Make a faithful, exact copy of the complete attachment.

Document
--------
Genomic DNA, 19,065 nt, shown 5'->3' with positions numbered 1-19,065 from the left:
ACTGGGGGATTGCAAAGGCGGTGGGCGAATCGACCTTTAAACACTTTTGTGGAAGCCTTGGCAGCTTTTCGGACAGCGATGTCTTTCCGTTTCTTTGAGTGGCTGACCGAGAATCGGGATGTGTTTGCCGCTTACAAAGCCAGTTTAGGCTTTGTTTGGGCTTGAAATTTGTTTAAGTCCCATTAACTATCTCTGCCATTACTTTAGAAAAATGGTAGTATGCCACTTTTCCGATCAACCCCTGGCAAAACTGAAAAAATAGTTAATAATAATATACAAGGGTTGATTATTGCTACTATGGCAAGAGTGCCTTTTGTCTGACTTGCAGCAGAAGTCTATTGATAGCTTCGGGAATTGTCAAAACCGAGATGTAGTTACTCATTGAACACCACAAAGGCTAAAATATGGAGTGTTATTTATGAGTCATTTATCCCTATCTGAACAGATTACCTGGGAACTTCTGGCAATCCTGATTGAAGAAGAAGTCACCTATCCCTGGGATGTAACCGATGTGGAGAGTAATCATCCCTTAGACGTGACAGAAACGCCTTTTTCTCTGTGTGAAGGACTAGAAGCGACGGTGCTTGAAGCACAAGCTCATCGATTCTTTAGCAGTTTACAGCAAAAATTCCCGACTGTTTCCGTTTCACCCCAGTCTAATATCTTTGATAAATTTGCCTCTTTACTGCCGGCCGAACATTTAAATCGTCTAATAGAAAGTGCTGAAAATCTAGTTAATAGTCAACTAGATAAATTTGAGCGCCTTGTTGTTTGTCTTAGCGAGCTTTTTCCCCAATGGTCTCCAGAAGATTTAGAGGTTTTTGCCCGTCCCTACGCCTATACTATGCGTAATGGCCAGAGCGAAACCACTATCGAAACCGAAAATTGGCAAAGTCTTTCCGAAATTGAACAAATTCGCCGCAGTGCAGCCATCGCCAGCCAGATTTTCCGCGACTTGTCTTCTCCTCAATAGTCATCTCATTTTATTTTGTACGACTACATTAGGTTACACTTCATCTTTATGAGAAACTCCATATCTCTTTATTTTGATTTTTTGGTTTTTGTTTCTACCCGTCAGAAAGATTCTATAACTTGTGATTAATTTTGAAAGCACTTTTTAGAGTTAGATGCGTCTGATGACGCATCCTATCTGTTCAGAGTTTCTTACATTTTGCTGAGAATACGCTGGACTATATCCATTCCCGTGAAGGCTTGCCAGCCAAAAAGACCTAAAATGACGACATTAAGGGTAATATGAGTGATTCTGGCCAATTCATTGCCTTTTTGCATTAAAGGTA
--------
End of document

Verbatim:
Genomic DNA, 19,065 nt, shown 5'->3' with positions numbered 1-19,065 from the left:
ACTGGGGGATTGCAAAGGCGGTGGGCGAATCGACCTTTAAACACTTTTGTGGAAGCCTTGGCAGCTTTTCGGACAGCGATGTCTTTCCGTTTCTTTGAGTGGCTGACCGAGAATCGGGATGTGTTTGCCGCTTACAAAGCCAGTTTAGGCTTTGTTTGGGCTTGAAATTTGTTTAAGTCCCATTAACTATCTCTGCCATTACTTTAGAAAAATGGTAGTATGCCACTTTTCCGATCAACCCCTGGCAAAACTGAAAAAATAGTTAATAATAATATACAAGGGTTGATTATTGCTACTATGGCAAGAGTGCCTTTTGTCTGACTTGCAGCAGAAGTCTATTGATAGCTTCGGGAATTGTCAAAACCGAGATGTAGTTACTCATTGAACACCACAAAGGCTAAAATATGGAGTGTTATTTATGAGTCATTTATCCCTATCTGAACAGATTACCTGGGAACTTCTGGCAATCCTGATTGAAGAAGAAGTCACCTATCCCTGGGATGTAACCGATGTGGAGAGTAATCATCCCTTAGACGTGACAGAAACGCCTTTTTCTCTGTGTGAAGGACTAGAAGCGACGGTGCTTGAAGCACAAGCTCATCGATTCTTTAGCAGTTTACAGCAAAAATTCCCGACTGTTTCCGTTTCACCCCAGTCTAATATCTTTGATAAATTTGCCTCTTTACTGCCGGCCGAACATTTAAATCGTCTAATAGAAAGTGCTGAAAATCTAGTTAATAGTCAACTAGATAAATTTGAGCGCCTTGTTGTTTGTCTTAGCGAGCTTTTTCCCCAATGGTCTCCAGAAGATTTAGAGGTTTTTGCCCGTCCCTACGCCTATACTATGCGTAATGGCCAGAGCGAAACCACTATCGAAACCGAAAATTGGCAAAGTCTTTCCGAAATTGAACAAATTCGCCGCAGTGCAGCCATCGCCAGCCAGATTTTCCGCGACTTGTCTTCTCCTCAATAGTCATCTCATTTTATTTTGTACGACTACATTAGGTTACACTTCATCTTTATGAGAAACTCCATATCTCTTTATTTTGATTTTTTGGTTTTTGTTTCTACCCGTCAGAAAGATTCTATAACTTGTGATTAATTTTGAAAGCACTTTTTAGAGTTAGATGCGTCTGATGACGCATCCTATCTGTTCAGAGTTTCTTACATTTTGCTGAGAATACGCTGGACTATATCCATTCCCGTGAAGGCTTGCCAGCCAAAAAGACCTAAAATGACGACATTAAGGGTAATATGAGTGATTCTGGCCAATTCATTGCCTTTTTGCATTAAAGGTA